14 November 2023
“Now it’s time for scope 3”
Marina Andrés, Global Head of Advisory Global Transaction Banking
Effectively managing the supply chain is one of the biggest concerns for companies, and such management can no longer be considered effective if it does not meet certain sustainability criteria. Scope 1 and 2 emissions, which the company emits directly and indirectly respectively, have long been recognized as crucial factors in an organization's environmental impact assessment. However, with a growing awareness of the interconnectedness of global supply chains and the need for comprehensive sustainability strategies, scope 3 emissions have emerged as a vital consideration.
Scope 3 emissions are indirect emissions that occur in a company's value chain, including both upstream activities (e.g. purchase of raw materials and capital goods, employee travel and waste generated) and downstream activities (e.g. use and final treatment of the product sold, investments and transportation). These emissions originate from sources that are not owned or controlled by the company but are the result of its activity.
When setting net zero targets, it is essential to consider scope 3 emissions because they represent a significant portion of a company's carbon footprint. Overall, scope 3 emissions are 11 times higher than direct emissions (scope 1) and account for more than 70% of companies' total emissions. In some industries such as food and beverages, scope 3 can be more than 90% of total emissions, so to become Net Zero in emissions they must act on their value chain.
However, addressing scope 3 emissions is challenging for a number of reasons. One of the difficulties lies in the lack of control over these emissions, as they occur in activities outside the company's operations. Companies must work with suppliers, customers, and other stakeholders to collect data and implement strategies to reduce these emissions. This requires strong partnerships and effective communication across the value chain.
Another barrier companies face is the complexity of quantifying and measuring these scope 3 emissions. Value chains are typically vast and diverse, making it difficult to gather accurate emissions data from different stakeholders. Companies need to have robust methodologies and tools in place to ensure traceability and thus be able to report emissions effectively. Standardization and transparency in reporting will help quantify and measure these emissions and enable comparisons between companies.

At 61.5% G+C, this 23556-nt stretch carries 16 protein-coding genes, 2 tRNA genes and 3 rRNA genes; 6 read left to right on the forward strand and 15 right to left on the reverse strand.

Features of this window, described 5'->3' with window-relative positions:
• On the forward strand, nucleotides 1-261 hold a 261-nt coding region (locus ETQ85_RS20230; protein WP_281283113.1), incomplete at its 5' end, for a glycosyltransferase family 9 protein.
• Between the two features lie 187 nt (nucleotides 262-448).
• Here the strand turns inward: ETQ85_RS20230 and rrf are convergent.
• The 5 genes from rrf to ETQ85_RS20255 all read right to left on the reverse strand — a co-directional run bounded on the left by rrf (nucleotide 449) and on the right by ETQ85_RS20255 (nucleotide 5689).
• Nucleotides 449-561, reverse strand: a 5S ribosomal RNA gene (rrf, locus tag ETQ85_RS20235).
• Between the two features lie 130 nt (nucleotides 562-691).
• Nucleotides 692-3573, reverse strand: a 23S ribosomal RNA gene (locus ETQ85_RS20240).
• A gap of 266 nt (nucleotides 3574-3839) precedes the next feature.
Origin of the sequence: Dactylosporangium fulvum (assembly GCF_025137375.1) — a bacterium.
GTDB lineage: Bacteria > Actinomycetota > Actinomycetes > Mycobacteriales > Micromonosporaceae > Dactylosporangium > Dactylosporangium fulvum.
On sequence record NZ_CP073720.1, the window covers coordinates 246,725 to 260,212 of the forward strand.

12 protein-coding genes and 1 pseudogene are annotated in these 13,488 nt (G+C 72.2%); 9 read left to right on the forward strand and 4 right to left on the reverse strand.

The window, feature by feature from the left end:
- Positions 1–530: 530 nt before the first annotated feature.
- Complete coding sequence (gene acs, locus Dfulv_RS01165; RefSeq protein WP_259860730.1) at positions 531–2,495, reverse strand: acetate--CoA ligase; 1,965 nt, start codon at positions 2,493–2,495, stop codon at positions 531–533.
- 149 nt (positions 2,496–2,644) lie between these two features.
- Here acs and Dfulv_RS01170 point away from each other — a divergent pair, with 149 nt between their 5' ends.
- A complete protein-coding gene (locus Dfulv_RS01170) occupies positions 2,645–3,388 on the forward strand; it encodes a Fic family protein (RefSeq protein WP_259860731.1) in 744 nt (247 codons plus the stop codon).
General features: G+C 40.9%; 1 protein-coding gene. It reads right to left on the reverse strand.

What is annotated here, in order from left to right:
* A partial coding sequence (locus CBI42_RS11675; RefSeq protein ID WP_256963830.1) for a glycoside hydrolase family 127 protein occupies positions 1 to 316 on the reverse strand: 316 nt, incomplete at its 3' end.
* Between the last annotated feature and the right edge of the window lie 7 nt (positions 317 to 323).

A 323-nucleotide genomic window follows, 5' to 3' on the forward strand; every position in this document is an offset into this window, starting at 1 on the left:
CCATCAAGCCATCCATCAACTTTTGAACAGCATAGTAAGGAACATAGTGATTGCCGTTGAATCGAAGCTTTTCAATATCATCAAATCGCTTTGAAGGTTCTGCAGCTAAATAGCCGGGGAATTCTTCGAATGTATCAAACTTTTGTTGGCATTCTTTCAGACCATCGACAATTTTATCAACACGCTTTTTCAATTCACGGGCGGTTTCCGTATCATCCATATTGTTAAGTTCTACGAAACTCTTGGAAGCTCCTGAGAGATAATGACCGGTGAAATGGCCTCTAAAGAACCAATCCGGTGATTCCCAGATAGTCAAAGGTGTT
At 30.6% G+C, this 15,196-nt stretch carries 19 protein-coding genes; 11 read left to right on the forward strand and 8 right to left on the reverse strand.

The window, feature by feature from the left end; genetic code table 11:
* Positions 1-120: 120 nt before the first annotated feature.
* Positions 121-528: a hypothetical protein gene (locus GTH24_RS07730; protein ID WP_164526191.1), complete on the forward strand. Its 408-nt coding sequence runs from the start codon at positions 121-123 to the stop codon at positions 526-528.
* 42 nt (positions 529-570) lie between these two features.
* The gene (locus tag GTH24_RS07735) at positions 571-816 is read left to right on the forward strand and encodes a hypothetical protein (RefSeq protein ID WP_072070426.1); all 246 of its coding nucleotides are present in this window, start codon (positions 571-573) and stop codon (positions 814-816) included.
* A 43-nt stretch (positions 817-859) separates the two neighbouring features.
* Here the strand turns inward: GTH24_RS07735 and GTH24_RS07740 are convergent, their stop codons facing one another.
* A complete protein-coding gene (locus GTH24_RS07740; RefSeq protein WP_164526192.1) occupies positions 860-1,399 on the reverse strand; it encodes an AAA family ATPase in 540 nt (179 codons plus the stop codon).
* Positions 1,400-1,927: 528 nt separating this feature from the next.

How companies can meet this challenge
As the supply chain plays a crucial role in achieving scope 3 emission reduction targets, companies can and should collaborate with suppliers to encourage sustainable practices and emissions reductions. Some market practices include setting emission reduction targets for suppliers, collaborating on innovation and adoption of new sustainable technologies, and supporting suppliers toward the transition to low-carbon alternatives.
BBVA has been working on sustainability-linked supply chain finance as a key product to support large buyers in the difficult task of meeting scope 3 emission reduction targets. By providing financial incentives and support to suppliers, buyers can encourage and facilitate sustainable practices throughout the supply chain.
Additionally, sustainable supply chain finance allows buyers to track and measure the environmental impact of their supply chain more effectively. By integrating sustainability metrics into the accounts payable financing process, buyers can have more visibility into the scope 3 emissions associated with their suppliers' activities. This in turn makes it easier to identify areas for improvement and collaborate with them to implement sustainable solutions, fostering transparency and accountability within the supply chain.
Undoubtedly, sustainability-linked supply chain finance can encourage buyers to proactively address scope 3 emissions and drive positive environmental change across their supply chain.